DS: Crazy Love was published in 2009, but do you feel like it’s more important than ever now, to hear this kind of story from female survivors, given the #MeToo movement?
Steiner: I can’t believe the number of people [speaking out] now. #MeToo is obviously a watershed moment. I was afraid, when Trump was elected President, that it invalidated my work and every other advocate’s work. Trump has turned out to be a great teacher—so many of us have spoken out and marched because we can’t have a president who doesn’t believe us. I’m immensely grateful to everyone who marched in the Women’s March and spoken out as part of #MeToo.
The thing that is tricky about saying that everybody should speak out is it’s not right for everybody to speak out. Only the individual can decide that. I don’t want to make anybody feel bad for not speaking out. For the people like me who can and want to speak out, I applaud them. It’s empowering and healing on an individual level.
DS: Some people criticize survivors of abuse, assault or discrimination from not speaking out right away and even use it as an excuse to invalidate survivors’ stories when they speak up years later. What do you say to that, since you told your story 20 years after it happened to you at age 22?
Steiner: It’s an incredibly traumatic thing to be abused by somebody that you love. It’s very hard just to talk about it. The first thing that happens that’s maybe the hardest is to admit to yourself what happened. That makes it so much more real. I didn’t want to be a battered wife. And for so long, I had ferociously believed I was a strong woman in love with a troubled man.
I didn’t get divorced [from her abuser] until I was 27. It took me five years before I could even talk about it [the abuse]. It took 10 years to write and edit the book, and two years to publish it. It wasn’t until I was home from maternity leave with my second child [from a second marriage] that I felt safe enough and far away enough that I could look back on it.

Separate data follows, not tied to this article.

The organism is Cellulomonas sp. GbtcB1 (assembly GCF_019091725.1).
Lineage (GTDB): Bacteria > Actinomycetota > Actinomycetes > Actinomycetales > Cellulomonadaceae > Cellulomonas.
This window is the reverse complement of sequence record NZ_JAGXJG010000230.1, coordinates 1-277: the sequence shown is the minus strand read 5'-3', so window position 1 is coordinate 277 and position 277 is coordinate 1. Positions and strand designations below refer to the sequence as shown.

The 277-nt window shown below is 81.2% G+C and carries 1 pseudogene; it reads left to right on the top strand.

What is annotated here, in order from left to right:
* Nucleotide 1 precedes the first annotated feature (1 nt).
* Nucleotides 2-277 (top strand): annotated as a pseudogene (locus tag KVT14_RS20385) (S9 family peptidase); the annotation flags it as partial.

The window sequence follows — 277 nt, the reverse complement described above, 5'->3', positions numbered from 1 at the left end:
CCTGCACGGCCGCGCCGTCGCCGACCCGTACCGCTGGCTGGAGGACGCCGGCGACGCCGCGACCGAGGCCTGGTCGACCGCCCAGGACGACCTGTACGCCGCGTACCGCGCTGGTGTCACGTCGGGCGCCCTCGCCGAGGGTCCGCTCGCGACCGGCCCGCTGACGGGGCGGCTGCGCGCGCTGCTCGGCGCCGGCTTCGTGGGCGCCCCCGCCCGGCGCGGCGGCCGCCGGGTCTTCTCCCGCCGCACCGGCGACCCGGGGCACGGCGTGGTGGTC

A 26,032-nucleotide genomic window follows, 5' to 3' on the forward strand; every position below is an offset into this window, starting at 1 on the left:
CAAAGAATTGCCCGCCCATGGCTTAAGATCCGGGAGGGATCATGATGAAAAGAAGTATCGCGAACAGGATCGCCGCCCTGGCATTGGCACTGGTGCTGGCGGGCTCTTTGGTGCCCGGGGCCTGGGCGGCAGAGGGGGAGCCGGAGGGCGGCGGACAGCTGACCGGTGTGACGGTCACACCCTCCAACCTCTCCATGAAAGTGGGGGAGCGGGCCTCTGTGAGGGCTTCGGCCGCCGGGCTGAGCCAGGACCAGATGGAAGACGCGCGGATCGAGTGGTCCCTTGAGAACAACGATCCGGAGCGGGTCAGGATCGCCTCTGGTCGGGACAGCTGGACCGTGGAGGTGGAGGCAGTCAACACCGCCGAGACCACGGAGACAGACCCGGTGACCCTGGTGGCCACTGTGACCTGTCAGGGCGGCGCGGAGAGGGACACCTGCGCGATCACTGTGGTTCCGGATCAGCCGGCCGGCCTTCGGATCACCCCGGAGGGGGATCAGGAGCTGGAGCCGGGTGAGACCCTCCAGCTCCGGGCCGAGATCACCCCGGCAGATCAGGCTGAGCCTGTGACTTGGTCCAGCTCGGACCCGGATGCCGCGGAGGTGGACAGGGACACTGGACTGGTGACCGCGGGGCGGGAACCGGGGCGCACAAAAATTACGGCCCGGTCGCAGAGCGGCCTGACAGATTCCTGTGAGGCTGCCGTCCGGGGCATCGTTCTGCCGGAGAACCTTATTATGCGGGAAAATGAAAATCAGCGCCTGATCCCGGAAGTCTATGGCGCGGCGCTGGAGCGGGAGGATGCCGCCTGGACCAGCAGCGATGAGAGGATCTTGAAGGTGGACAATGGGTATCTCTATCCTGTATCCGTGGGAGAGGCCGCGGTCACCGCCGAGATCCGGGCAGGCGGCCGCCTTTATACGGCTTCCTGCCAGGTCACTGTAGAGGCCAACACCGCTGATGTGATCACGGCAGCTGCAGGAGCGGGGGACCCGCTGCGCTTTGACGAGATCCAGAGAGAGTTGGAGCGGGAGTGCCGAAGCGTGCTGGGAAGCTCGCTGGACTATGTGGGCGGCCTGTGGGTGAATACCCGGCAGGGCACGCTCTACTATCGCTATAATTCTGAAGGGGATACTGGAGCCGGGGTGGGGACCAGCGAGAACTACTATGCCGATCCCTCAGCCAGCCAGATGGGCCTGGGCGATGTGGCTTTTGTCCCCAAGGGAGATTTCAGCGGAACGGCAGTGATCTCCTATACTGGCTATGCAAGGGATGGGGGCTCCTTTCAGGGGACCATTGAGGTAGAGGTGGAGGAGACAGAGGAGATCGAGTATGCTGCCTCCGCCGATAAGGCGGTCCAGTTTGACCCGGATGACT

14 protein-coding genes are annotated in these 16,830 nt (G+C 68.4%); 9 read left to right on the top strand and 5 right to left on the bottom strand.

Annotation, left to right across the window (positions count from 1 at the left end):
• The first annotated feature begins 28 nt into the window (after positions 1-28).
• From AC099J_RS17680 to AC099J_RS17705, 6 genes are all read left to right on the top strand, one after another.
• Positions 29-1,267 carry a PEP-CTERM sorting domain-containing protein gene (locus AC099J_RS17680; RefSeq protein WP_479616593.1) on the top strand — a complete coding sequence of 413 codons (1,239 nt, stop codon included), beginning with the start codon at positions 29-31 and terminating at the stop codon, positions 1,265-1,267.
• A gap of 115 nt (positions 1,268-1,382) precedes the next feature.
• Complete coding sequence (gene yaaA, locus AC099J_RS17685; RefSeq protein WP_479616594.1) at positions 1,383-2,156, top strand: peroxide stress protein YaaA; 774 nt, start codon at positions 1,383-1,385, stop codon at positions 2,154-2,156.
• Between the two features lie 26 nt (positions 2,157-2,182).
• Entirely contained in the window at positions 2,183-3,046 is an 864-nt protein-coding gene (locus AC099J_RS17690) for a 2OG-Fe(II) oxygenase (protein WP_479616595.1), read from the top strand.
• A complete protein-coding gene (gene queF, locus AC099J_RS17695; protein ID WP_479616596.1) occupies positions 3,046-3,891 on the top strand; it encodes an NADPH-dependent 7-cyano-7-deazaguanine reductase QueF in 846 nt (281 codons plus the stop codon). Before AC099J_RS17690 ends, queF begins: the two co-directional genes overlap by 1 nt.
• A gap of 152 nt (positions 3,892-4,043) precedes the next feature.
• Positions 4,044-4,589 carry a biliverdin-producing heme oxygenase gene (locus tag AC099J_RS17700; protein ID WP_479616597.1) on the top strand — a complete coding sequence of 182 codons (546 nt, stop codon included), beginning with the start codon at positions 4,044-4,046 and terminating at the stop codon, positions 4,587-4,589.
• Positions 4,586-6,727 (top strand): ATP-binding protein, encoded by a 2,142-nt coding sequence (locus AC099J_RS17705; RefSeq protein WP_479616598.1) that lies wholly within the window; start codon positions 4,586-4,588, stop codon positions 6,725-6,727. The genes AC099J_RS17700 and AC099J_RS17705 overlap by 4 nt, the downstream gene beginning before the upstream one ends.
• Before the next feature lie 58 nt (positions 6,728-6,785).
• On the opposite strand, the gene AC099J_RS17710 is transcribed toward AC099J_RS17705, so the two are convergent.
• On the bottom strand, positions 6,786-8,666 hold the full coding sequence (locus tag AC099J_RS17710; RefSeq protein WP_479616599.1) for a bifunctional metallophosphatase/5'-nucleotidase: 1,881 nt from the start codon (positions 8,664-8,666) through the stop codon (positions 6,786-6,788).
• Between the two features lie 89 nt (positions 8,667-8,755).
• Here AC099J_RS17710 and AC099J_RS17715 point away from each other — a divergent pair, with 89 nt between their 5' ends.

DS: When you’re writing your own memoir like this, how is it possible to remember all the details, all the conversations, that happened so many years back?
Steiner: Part of what happens in trauma is it really imprints in the mind, and sometimes in your body. The most significant incidences that happened between us—the guns, the time he pulled his key out of the ignition while I was driving, the final beating—those are like movies repeating in my head. When it came to the less significant conversations—he was my husband and I knew him really well. It was really easy to put together the conversation the way it happened. Although there are many, many things that he did and said that I remember verbatim.
DS: What was the hardest part about writing this book?
Steiner: The hardest part falls into the category of when people say writing is like therapy, which it is. In the early drafts, my own character was incredibly unsympathetic. I had a lot of people who reviewed the book say to me, I liked your husband better than I liked you. I needed to forgive myself for falling in love with someone who caused so much fear and agony. And then I could write about myself in a much more sympathetic way. You have to get to a point where you can look at yourself more objectively.
DS: Did you have to get permission from your abusive ex-husband to publish this?